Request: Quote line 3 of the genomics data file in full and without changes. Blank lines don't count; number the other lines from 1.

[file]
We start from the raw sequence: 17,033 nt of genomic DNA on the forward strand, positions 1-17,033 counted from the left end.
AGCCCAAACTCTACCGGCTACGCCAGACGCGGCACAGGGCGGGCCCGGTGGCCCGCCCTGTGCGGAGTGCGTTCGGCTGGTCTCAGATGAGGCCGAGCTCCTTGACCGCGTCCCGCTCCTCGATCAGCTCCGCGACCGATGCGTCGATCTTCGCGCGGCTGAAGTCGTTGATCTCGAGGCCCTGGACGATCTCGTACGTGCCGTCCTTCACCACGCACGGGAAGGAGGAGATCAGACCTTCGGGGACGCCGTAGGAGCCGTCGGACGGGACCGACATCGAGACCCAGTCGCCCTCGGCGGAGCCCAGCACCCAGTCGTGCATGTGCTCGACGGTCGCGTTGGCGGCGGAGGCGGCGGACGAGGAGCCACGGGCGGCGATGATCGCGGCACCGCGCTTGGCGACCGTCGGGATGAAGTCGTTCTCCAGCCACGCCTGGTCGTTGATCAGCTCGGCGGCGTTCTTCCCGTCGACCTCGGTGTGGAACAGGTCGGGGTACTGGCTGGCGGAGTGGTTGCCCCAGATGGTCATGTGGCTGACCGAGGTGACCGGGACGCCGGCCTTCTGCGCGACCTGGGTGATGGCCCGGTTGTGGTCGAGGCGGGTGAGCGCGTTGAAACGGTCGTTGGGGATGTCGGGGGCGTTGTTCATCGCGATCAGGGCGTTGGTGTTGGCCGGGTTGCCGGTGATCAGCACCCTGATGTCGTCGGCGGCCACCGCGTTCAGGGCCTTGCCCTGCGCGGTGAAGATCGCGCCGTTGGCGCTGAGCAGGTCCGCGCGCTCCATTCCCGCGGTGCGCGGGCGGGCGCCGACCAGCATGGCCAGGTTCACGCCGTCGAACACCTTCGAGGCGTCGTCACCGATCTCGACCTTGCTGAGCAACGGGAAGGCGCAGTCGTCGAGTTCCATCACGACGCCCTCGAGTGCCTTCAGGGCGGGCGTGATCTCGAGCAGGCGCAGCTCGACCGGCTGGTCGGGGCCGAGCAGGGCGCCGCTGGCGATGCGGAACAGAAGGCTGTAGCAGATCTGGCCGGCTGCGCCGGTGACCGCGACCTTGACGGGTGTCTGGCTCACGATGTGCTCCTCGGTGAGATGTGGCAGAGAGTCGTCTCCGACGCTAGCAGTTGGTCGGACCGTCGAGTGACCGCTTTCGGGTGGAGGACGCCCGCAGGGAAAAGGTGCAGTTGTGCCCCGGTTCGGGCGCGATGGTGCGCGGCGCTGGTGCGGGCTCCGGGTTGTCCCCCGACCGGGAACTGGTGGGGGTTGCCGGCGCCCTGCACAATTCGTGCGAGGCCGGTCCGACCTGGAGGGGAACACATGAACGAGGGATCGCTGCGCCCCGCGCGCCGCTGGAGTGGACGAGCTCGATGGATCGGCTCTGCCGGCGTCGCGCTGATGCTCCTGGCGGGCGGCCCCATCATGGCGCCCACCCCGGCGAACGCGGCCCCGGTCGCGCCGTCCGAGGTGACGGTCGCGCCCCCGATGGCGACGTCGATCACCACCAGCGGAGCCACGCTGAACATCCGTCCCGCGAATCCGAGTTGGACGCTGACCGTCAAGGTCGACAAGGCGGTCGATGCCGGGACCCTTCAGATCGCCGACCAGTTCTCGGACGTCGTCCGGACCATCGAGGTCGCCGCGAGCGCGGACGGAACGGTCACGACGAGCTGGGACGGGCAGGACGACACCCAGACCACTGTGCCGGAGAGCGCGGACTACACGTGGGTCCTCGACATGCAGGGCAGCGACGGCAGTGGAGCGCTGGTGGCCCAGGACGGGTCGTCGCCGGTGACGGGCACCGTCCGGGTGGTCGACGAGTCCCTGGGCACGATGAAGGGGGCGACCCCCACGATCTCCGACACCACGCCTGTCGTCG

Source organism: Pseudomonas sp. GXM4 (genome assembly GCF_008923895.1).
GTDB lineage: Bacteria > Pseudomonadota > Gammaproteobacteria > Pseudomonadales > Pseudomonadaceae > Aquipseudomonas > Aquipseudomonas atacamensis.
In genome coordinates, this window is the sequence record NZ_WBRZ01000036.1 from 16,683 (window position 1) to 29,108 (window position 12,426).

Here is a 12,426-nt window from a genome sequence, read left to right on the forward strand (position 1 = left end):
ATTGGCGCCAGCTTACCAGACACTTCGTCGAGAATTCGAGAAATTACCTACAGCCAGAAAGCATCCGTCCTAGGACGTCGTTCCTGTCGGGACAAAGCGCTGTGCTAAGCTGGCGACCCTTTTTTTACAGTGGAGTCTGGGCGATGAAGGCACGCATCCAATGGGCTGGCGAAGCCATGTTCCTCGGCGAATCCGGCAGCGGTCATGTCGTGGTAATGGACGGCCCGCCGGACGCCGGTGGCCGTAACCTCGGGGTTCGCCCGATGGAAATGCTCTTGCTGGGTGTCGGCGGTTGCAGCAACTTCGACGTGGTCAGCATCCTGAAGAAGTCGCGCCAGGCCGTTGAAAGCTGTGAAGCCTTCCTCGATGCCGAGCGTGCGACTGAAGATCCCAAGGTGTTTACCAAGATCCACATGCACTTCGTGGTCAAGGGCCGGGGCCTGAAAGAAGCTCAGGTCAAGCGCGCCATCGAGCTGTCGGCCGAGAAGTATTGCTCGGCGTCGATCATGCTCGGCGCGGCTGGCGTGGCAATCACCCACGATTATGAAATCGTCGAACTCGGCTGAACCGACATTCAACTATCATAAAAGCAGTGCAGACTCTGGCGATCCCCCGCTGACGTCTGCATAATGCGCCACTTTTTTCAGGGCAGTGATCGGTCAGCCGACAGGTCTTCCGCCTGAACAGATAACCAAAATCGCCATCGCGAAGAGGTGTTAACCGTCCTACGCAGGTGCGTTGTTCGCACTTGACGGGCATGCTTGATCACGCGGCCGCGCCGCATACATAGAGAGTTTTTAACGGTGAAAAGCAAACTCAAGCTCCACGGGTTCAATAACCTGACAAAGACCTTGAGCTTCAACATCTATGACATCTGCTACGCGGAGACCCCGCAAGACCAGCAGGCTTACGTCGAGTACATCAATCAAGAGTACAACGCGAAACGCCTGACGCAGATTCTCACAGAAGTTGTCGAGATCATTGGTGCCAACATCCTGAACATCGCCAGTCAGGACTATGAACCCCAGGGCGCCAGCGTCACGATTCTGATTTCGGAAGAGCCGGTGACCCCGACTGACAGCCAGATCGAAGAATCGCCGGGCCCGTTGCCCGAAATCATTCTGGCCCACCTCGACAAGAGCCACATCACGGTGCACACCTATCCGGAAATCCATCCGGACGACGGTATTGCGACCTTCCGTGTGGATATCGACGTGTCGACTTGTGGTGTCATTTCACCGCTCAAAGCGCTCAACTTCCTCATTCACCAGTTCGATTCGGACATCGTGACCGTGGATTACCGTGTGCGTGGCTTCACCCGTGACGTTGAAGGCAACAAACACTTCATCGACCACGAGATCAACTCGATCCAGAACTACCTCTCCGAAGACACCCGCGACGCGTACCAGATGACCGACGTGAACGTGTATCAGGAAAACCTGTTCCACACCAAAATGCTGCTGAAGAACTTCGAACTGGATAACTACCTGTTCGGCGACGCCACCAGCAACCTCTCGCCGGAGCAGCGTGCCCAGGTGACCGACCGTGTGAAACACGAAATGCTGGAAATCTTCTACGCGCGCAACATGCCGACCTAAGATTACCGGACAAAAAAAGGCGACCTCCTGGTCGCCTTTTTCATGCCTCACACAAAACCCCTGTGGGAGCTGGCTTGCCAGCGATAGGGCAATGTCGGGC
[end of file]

Source organism: Pseudomonas sp. GXM4 (genome assembly GCF_008923895.1).